April 11, 2016
Robin Redbreast (1970)
Robin Redbreast is a TV play - nowadays you would call it a made-for-television film - produced by the BBC as part of its Play for Today series of self-contained dramas. It is written by John Griffith Bowen, who would go on to write a number of Christmas supernatural dramas for the BBC, and directed by James MacTaggart. In many respects it reflects the Play for Today franchise in a typical fashion. The production budget was clearly somewhat limited, with a small cast and a very theatrical sensibility. The fashions and the dialogue are charmingly dated. The pace, by today's standards, is relatively slow. At the same time it is a rather effective horror story.
It is easy to ridicule much of Play for Today's output today. Many of the plays feel charmingly naive, or tedious didactic, and more often than not hopelessly dated. To criticise them this harshly, however, overlooks what a tremendous achievement in television drama they were. Over 15 years - from 1970 to 1984 - more than 300 separate self-contained dramas were written and produced. They covered an impressive range of genres from comedy and drama to science fiction and horror. They gave early opportunities to a raft of film and television talent, including acclaimed film director Mike Leigh. Some of them led to independently successful TV series, including Rumpole of the Bailey and Boys from the Blackstuff. Like all long-running productions, some instalments were better than others, and the very best of Play for Today remain strong, dramatic works today, decades after their original broadcast.
Robin Redbreast is absolutely one of the better plays that I have seen from the series. While it does begin in a rather awkward and stolid fashion it rapidly begins to slide off the rails into a uneasy and rather creepy thriller. Norah is disturbed by the strangely malevolent villagers, particularly the presumptive and eerily calm Mr Fisher (Bernard Hepton, giving what is probably the play's best performance) who tells her of Anglo-Saxon traditions and her cottage's propensity to trap birds that fly down its chimney. Norah grows wary of the simple and earnest Rob, who seems obsessed with the history of Nazi Germany and clearly has amorous designs on her. By the time the play hit its climax it had surprised me twice with the directions in which it shifted. Then, without warning, it is all over. The credits roll on an unsettling and uncertain open ending.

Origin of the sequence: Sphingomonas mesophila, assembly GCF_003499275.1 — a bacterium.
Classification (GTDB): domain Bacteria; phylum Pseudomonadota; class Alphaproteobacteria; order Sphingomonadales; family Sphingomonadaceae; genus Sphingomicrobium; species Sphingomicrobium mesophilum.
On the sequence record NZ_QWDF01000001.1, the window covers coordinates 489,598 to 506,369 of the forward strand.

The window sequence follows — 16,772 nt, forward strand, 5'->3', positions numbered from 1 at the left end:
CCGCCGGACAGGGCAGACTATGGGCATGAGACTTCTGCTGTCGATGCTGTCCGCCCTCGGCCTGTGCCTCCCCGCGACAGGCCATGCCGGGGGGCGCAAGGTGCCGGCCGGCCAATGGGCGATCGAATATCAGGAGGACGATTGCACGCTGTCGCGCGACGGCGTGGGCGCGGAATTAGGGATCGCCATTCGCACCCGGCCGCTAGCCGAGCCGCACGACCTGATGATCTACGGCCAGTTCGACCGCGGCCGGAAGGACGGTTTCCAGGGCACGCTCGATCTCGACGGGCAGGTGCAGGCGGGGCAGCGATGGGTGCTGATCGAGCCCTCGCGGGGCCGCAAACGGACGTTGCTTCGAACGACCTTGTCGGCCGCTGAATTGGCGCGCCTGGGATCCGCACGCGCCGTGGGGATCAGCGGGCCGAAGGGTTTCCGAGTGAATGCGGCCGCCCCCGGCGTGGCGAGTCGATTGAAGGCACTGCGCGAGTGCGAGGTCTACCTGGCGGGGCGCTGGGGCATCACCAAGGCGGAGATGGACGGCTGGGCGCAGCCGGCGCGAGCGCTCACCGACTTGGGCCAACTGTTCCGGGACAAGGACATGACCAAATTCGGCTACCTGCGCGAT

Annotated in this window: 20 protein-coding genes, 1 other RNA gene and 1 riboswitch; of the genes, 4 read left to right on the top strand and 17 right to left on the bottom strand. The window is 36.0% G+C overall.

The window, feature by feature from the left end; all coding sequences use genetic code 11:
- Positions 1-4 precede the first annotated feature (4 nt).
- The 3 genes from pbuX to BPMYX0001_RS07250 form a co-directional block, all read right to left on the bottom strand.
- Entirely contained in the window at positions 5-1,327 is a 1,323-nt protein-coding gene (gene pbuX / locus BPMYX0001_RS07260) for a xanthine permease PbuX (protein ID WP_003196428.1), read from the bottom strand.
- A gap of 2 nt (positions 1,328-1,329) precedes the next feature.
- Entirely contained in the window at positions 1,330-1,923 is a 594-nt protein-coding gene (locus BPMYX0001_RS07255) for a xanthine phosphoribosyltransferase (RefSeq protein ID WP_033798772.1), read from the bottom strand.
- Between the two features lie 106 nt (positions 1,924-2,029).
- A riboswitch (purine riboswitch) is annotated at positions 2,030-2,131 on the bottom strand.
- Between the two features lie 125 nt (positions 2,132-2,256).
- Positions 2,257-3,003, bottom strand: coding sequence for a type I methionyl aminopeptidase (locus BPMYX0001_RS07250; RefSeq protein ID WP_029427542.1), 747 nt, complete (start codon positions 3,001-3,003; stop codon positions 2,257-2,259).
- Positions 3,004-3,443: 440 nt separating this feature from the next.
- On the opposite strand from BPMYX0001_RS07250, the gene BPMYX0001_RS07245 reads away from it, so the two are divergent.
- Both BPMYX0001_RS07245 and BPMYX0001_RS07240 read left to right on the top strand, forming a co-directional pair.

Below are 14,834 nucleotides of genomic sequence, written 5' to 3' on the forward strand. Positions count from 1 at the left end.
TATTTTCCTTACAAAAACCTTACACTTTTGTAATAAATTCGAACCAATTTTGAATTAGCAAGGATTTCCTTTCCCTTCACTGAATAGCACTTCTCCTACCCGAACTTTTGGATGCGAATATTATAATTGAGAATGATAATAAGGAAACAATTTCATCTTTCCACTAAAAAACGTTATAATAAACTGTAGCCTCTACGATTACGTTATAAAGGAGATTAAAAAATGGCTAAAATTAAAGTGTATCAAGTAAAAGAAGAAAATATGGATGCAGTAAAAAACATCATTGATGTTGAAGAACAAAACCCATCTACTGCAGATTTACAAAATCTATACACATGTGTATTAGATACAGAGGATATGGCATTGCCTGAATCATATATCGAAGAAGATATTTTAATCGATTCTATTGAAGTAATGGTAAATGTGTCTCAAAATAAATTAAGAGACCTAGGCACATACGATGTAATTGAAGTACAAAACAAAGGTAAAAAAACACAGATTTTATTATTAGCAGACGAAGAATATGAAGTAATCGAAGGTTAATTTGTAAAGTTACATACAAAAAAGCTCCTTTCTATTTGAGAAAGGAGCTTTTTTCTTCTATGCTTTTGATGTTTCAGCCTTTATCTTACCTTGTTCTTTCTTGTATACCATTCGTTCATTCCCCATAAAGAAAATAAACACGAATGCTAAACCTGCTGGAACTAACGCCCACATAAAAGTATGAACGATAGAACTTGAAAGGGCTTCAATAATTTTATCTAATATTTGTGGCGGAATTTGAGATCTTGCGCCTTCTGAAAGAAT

To a large extent the small village horror and folkloric overtones of the play prefigure Robin Hardy's popular horror film The Wicker Man, released three years later in 1973. Together they help form a peculiarly British genre of 'folk horror', alongside the likes of Ben Wheatley's Kill List and Michael Reeves' Witchfinder General, and which was excellently satirised in the BBC comedy series The League of Gentlemen. These texts reflect - to one extent or another - an eerie discomfort with insular rural communities, British folklore and the unknown wilds of nature.
Norah makes for a strong protagonist, and for a 1970 production she seems remarkably progressive. The play includes direct references to both contraception and abortion, and in the case of the latter it gets rather forthright and heated about a woman's reproductive rights. It came as a slight surprise to see such issues discussed so positively and yet so long ago.
Like a lot of early 1970s BBC drama, the original colour tape of Robin Redbreast has long since vanished, leaving only a black and white 16mm film copy in existence. This BFI DVD release is beautifully remastered, and at least presents the sound and picture in as good a condition as can be managed. This is the second of the BFI's Play for Today DVDs I have watched (following Red Shift some weeks back) and it really is an excellent high-value set of discs.